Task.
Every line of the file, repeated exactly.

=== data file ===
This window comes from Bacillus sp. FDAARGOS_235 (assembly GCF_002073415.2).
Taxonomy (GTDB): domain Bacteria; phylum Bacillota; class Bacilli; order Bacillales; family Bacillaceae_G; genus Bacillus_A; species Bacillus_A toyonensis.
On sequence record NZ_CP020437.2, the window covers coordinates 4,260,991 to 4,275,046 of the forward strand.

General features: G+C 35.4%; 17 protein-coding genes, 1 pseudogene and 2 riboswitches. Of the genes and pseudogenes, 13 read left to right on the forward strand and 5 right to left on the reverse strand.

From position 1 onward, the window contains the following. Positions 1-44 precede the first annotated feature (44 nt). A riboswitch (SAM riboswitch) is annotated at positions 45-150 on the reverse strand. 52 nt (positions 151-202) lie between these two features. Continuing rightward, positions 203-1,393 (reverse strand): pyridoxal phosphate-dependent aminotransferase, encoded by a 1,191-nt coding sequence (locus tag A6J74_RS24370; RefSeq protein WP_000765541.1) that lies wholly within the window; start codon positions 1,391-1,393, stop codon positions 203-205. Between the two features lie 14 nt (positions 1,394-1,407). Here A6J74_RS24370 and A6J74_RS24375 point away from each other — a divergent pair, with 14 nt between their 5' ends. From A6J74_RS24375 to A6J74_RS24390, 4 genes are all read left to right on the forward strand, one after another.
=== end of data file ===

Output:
This window comes from Bacillus sp. FDAARGOS_235 (assembly GCF_002073415.2).
Taxonomy (GTDB): domain Bacteria; phylum Bacillota; class Bacilli; order Bacillales; family Bacillaceae_G; genus Bacillus_A; species Bacillus_A toyonensis.
On sequence record NZ_CP020437.2, the window covers coordinates 4,260,991 to 4,275,046 of the forward strand.

General features: G+C 35.4%; 17 protein-coding genes, 1 pseudogene and 2 riboswitches. Of the genes and pseudogenes, 13 read left to right on the forward strand and 5 right to left on the reverse strand.

From position 1 onward, the window contains the following. Positions 1-44 precede the first annotated feature (44 nt). A riboswitch (SAM riboswitch) is annotated at positions 45-150 on the reverse strand. 52 nt (positions 151-202) lie between these two features. Continuing rightward, positions 203-1,393 (reverse strand): pyridoxal phosphate-dependent aminotransferase, encoded by a 1,191-nt coding sequence (locus tag A6J74_RS24370; RefSeq protein WP_000765541.1) that lies wholly within the window; start codon positions 1,391-1,393, stop codon positions 203-205. Between the two features lie 14 nt (positions 1,394-1,407). Here A6J74_RS24370 and A6J74_RS24375 point away from each other — a divergent pair, with 14 nt between their 5' ends. From A6J74_RS24375 to A6J74_RS24390, 4 genes are all read left to right on the forward strand, one after another.